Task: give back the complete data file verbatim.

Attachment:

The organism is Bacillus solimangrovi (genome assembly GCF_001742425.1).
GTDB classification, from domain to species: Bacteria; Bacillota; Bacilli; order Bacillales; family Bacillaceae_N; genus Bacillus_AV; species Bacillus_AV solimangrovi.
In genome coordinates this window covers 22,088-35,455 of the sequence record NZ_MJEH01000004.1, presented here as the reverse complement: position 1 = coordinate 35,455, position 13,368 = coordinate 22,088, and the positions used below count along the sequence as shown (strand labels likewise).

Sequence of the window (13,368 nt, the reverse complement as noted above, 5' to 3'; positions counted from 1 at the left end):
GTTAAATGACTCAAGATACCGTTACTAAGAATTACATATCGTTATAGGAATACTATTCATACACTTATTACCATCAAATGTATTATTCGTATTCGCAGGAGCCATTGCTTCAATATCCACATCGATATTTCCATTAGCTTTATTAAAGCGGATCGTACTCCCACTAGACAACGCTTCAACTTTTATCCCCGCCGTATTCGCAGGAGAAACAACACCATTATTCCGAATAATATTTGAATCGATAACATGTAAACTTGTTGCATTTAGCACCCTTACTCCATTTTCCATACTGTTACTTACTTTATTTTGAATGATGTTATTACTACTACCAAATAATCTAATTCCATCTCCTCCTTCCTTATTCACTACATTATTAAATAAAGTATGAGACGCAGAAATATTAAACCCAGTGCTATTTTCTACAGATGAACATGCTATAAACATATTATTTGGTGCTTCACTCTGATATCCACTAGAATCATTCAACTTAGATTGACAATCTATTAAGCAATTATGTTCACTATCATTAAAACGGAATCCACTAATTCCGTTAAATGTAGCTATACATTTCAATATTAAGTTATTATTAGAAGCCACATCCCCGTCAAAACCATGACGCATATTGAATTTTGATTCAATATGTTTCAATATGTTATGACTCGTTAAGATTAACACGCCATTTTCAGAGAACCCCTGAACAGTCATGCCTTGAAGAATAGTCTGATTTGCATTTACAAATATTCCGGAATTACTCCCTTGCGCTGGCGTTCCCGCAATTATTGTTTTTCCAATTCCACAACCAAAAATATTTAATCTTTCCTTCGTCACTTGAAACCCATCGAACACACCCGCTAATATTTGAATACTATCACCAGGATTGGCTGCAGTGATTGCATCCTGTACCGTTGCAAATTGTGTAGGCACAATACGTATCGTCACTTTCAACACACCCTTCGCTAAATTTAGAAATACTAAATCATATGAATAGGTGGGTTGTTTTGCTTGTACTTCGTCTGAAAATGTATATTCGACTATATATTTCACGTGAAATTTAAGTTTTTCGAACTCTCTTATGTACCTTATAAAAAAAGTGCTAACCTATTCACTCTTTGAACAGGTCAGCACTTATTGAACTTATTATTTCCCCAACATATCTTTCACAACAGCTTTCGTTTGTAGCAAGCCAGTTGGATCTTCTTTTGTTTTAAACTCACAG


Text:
The organism is Bacillus solimangrovi (genome assembly GCF_001742425.1).
GTDB classification, from domain to species: Bacteria; Bacillota; Bacilli; order Bacillales; family Bacillaceae_N; genus Bacillus_AV; species Bacillus_AV solimangrovi.
In genome coordinates this window covers 22,088-35,455 of the sequence record NZ_MJEH01000004.1, presented here as the reverse complement: position 1 = coordinate 35,455, position 13,368 = coordinate 22,088, and the positions used below count along the sequence as shown (strand labels likewise).

Sequence of the window (13,368 nt, the reverse complement as noted above, 5' to 3'; positions counted from 1 at the left end):
GTTAAATGACTCAAGATACCGTTACTAAGAATTACATATCGTTATAGGAATACTATTCATACACTTATTACCATCAAATGTATTATTCGTATTCGCAGGAGCCATTGCTTCAATATCCACATCGATATTTCCATTAGCTTTATTAAAGCGGATCGTACTCCCACTAGACAACGCTTCAACTTTTATCCCCGCCGTATTCGCAGGAGAAACAACACCATTATTCCGAATAATATTTGAATCGATAACATGTAAACTTGTTGCATTTAGCACCCTTACTCCATTTTCCATACTGTTACTTACTTTATTTTGAATGATGTTATTACTACTACCAAATAATCTAATTCCATCTCCTCCTTCCTTATTCACTACATTATTAAATAAAGTATGAGACGCAGAAATATTAAACCCAGTGCTATTTTCTACAGATGAACATGCTATAAACATATTATTTGGTGCTTCACTCTGATATCCACTAGAATCATTCAACTTAGATTGACAATCTATTAAGCAATTATGTTCACTATCATTAAAACGGAATCCACTAATTCCGTTAAATGTAGCTATACATTTCAATATTAAGTTATTATTAGAAGCCACATCCCCGTCAAAACCATGACGCATATTGAATTTTGATTCAATATGTTTCAATATGTTATGACTCGTTAAGATTAACACGCCATTTTCAGAGAACCCCTGAACAGTCATGCCTTGAAGAATAGTCTGATTTGCATTTACAAATATTCCGGAATTACTCCCTTGCGCTGGCGTTCCCGCAATTATTGTTTTTCCAATTCCACAACCAAAAATATTTAATCTTTCCTTCGTCACTTGAAACCCATCGAACACACCCGCTAATATTTGAATACTATCACCAGGATTGGCTGCAGTGATTGCATCCTGTACCGTTGCAAATTGTGTAGGCACAATACGTATCGTCACTTTCAACACACCCTTCGCTAAATTTAGAAATACTAAATCATATGAATAGGTGGGTTGTTTTGCTTGTACTTCGTCTGAAAATGTATATTCGACTATATATTTCACGTGAAATTTAAGTTTTTCGAACTCTCTTATGTACCTTATAAAAAAAGTGCTAACCTATTCACTCTTTGAACAGGTCAGCACTTATTGAACTTATTATTTCCCCAACATATCTTTCACAACAGCTTTCGTTTGTAGCAAGCCAGTTGGATCTTCTTTTGTTTTAAACTCACAG